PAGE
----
+ Tuesday October 15th, 2019

The revelations regarding spying by the NSA by Edward Snowden, have moved a large number of people to begin caring about their information security. Google had already begun to introduce the idea of encryption of data on phones back in 2011, but people who don’t know Android rarely use it, but all that is about to change.

In a report by the Washington Post, Google has advised that from the next release of Android – known currently as Android L – the encryption feature will be enabled by default. With encryption enabled out of the box, encryption keys are stored locally on the device, meaning law enforcement will no longer be able to have Google hand over data.

It’s an interesting move, which has been already brought to the fore by Apple recently enabling device encryption on the iPhone, with Android mirroring the security measure it’s a win for almost 90% of the mobile using population.

If you want to enable data encryption on your phone now, you can be ahead of the curve by going into Settings> Security and selecting Encrypt Phone. You will of course need to set a pin code prior to doing this which you’ll need to enter to access your phone, but can you put a price on your data security?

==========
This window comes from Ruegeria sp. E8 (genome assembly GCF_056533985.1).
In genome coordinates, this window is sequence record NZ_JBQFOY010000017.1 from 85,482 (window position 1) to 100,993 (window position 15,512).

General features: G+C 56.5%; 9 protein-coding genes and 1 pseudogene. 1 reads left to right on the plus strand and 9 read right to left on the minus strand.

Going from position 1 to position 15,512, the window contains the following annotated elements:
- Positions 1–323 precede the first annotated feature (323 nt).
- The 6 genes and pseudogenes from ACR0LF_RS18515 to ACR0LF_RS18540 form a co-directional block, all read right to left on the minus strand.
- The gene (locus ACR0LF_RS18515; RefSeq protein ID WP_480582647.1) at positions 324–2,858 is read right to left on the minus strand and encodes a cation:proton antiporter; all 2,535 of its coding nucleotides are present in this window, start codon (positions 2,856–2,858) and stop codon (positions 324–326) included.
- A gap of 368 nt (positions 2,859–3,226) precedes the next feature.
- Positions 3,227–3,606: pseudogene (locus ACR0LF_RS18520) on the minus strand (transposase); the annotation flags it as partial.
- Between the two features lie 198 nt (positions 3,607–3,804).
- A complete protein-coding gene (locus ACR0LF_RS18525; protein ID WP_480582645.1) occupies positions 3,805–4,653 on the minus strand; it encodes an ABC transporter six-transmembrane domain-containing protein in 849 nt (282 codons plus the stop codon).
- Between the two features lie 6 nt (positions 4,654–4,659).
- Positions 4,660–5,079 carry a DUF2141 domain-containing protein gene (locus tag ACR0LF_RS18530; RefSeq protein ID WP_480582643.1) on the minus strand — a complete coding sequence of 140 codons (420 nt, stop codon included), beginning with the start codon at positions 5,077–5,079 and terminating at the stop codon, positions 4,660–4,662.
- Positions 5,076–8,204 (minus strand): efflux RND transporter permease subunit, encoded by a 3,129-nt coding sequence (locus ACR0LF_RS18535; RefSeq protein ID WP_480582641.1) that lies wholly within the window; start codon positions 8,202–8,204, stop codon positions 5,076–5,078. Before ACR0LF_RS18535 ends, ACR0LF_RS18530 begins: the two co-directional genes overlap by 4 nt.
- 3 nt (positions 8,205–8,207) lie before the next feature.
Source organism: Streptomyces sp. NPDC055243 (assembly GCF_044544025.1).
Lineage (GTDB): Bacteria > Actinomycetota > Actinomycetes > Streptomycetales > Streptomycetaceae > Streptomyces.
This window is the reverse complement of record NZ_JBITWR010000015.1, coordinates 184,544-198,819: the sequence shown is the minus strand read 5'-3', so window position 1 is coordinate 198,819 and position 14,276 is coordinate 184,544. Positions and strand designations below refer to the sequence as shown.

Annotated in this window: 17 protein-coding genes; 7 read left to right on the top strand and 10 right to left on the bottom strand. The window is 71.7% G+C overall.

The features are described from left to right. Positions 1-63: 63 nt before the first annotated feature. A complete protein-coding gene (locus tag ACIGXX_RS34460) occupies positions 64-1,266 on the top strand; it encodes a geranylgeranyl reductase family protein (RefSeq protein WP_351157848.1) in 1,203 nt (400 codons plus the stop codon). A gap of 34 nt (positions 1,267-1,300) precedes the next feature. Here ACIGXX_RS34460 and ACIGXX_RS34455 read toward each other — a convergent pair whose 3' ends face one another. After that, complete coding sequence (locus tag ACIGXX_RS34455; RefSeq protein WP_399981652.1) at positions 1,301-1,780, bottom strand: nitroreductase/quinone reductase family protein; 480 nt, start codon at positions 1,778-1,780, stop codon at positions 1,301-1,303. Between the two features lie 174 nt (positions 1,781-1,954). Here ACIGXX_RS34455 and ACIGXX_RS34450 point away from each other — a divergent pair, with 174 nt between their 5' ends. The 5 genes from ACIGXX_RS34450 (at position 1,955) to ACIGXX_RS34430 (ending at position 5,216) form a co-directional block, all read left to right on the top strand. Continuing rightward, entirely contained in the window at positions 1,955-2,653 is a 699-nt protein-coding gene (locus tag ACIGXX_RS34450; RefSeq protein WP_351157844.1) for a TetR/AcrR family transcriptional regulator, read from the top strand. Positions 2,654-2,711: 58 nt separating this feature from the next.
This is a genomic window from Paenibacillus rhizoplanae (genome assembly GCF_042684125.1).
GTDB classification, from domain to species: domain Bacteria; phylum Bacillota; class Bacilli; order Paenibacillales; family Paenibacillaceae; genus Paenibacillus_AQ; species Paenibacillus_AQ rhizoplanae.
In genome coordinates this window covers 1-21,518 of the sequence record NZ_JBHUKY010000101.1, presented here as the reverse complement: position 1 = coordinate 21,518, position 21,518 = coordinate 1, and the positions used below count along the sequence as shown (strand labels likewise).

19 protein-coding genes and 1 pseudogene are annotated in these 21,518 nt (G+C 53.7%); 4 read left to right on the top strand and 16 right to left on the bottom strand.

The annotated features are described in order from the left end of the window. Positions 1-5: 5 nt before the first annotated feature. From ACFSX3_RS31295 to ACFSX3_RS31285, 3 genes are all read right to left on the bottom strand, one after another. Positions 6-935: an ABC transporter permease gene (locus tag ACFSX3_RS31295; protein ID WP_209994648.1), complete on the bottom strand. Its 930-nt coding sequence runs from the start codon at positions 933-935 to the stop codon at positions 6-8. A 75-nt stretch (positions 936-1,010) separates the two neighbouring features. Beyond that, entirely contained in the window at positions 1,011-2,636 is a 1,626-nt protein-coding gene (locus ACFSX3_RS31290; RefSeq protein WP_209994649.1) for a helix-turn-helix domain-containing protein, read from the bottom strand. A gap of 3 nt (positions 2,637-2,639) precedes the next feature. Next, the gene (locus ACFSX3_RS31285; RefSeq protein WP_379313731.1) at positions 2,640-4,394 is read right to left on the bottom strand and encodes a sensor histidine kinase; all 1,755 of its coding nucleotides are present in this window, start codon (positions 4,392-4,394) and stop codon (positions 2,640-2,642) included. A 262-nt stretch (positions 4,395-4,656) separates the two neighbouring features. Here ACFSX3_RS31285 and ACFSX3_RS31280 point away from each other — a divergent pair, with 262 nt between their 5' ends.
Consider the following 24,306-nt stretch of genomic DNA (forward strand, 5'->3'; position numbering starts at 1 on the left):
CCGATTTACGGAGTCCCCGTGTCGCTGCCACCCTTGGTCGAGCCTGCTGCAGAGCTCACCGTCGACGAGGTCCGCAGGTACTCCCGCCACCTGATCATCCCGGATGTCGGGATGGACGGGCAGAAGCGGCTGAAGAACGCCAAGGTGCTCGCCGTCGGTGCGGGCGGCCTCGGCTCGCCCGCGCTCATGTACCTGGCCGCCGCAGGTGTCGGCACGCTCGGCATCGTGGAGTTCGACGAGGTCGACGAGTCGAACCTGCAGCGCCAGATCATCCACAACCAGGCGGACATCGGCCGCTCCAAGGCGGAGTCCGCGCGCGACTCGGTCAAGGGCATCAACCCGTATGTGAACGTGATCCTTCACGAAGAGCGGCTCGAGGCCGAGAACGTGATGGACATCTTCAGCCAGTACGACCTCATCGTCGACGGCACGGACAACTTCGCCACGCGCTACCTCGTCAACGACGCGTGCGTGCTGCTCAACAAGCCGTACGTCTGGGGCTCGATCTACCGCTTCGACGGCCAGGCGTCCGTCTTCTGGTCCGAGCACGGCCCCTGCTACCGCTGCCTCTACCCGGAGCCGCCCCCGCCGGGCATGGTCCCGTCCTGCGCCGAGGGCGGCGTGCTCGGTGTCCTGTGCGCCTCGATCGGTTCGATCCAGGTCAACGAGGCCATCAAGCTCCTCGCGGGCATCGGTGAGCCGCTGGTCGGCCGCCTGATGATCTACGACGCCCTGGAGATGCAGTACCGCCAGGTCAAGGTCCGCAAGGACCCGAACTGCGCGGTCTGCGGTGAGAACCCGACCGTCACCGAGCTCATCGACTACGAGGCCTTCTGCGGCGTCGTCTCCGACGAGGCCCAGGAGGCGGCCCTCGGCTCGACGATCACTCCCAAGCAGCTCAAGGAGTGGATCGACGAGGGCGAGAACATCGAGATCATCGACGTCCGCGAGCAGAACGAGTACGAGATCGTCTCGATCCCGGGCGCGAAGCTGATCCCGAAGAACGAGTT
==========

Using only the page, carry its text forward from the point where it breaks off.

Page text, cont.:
Source: Washington Post.

Daniel Tyson  


Dan is a die-hard Android fan. Some might even call him a lunatic. He's been an Android user since Android was a thing, and if there's a phone that's run Android, chances are he owns it (his Nexus collection is second-to-none) or has used it.

Dan's dedication to Ausdroid is without question, and he has represented us at some of the biggest international events in our industry including Google I/O, Mobile World Congress, CES and IFA.

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